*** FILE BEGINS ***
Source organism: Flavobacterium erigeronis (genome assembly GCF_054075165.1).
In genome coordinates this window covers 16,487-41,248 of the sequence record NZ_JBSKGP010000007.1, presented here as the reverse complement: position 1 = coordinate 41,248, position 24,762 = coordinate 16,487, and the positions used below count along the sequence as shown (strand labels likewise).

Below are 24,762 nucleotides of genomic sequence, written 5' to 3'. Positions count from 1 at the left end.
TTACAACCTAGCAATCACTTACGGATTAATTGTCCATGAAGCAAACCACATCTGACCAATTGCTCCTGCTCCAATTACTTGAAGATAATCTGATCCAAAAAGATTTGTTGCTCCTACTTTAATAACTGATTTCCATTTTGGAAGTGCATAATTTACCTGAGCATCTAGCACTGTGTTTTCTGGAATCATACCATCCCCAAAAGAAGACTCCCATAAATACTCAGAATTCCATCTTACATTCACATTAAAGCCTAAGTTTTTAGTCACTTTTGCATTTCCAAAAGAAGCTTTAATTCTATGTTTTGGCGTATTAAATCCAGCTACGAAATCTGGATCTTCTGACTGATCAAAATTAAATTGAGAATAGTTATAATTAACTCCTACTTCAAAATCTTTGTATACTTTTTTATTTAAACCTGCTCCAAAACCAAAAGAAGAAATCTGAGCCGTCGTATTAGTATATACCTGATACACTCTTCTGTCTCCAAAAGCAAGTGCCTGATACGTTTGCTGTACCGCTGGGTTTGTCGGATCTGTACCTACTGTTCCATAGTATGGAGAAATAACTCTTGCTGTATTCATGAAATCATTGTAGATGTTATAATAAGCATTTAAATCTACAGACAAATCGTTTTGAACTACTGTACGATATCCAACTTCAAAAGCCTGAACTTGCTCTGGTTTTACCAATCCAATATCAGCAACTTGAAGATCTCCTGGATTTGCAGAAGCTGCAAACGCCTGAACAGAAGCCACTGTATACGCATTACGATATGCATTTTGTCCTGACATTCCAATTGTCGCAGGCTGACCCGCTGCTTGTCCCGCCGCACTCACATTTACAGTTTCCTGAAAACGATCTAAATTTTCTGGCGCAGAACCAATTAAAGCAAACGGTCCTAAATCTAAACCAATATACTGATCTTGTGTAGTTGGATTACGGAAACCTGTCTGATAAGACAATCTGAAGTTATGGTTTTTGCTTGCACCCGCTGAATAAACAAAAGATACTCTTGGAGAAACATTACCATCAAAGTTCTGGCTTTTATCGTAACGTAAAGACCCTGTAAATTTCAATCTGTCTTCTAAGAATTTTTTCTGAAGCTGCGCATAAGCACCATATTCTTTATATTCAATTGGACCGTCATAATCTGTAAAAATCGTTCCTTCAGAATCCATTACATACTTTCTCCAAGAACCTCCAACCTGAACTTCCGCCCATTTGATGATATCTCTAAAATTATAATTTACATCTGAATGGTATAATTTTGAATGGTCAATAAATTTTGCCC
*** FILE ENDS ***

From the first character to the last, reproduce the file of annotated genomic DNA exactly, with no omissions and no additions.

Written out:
Source organism: Flavobacterium erigeronis (genome assembly GCF_054075165.1).
In genome coordinates this window covers 16,487-41,248 of the sequence record NZ_JBSKGP010000007.1, presented here as the reverse complement: position 1 = coordinate 41,248, position 24,762 = coordinate 16,487, and the positions used below count along the sequence as shown (strand labels likewise).

Below are 24,762 nucleotides of genomic sequence, written 5' to 3'. Positions count from 1 at the left end.
TTACAACCTAGCAATCACTTACGGATTAATTGTCCATGAAGCAAACCACATCTGACCAATTGCTCCTGCTCCAATTACTTGAAGATAATCTGATCCAAAAAGATTTGTTGCTCCTACTTTAATAACTGATTTCCATTTTGGAAGTGCATAATTTACCTGAGCATCTAGCACTGTGTTTTCTGGAATCATACCATCCCCAAAAGAAGACTCCCATAAATACTCAGAATTCCATCTTACATTCACATTAAAGCCTAAGTTTTTAGTCACTTTTGCATTTCCAAAAGAAGCTTTAATTCTATGTTTTGGCGTATTAAATCCAGCTACGAAATCTGGATCTTCTGACTGATCAAAATTAAATTGAGAATAGTTATAATTAACTCCTACTTCAAAATCTTTGTATACTTTTTTATTTAAACCTGCTCCAAAACCAAAAGAAGAAATCTGAGCCGTCGTATTAGTATATACCTGATACACTCTTCTGTCTCCAAAAGCAAGTGCCTGATACGTTTGCTGTACCGCTGGGTTTGTCGGATCTGTACCTACTGTTCCATAGTATGGAGAAATAACTCTTGCTGTATTCATGAAATCATTGTAGATGTTATAATAAGCATTTAAATCTACAGACAAATCGTTTTGAACTACTGTACGATATCCAACTTCAAAAGCCTGAACTTGCTCTGGTTTTACCAATCCAATATCAGCAACTTGAAGATCTCCTGGATTTGCAGAAGCTGCAAACGCCTGAACAGAAGCCACTGTATACGCATTACGATATGCATTTTGTCCTGACATTCCAATTGTCGCAGGCTGACCCGCTGCTTGTCCCGCCGCACTCACATTTACAGTTTCCTGAAAACGATCTAAATTTTCTGGCGCAGAACCAATTAAAGCAAACGGTCCTAAATCTAAACCAATATACTGATCTTGTGTAGTTGGATTACGGAAACCTGTCTGATAAGACAATCTGAAGTTATGGTTTTTGCTTGCACCCGCTGAATAAACAAAAGATACTCTTGGAGAAACATTACCATCAAAGTTCTGGCTTTTATCGTAACGTAAAGACCCTGTAAATTTCAATCTGTCTTCTAAGAATTTTTTCTGAAGCTGCGCATAAGCACCATATTCTTTATATTCAATTGGACCGTCATAATCTGTAAAAATCGTTCCTTCAGAATCCATTACATACTTTCTCCAAGAACCTCCAACCTGAACTTCCGCCCATTTGATGATATCTCTAAAATTATAATTTACATCTGAATGGTATAATTTTGAATGGTCAATAAATTTTGCCC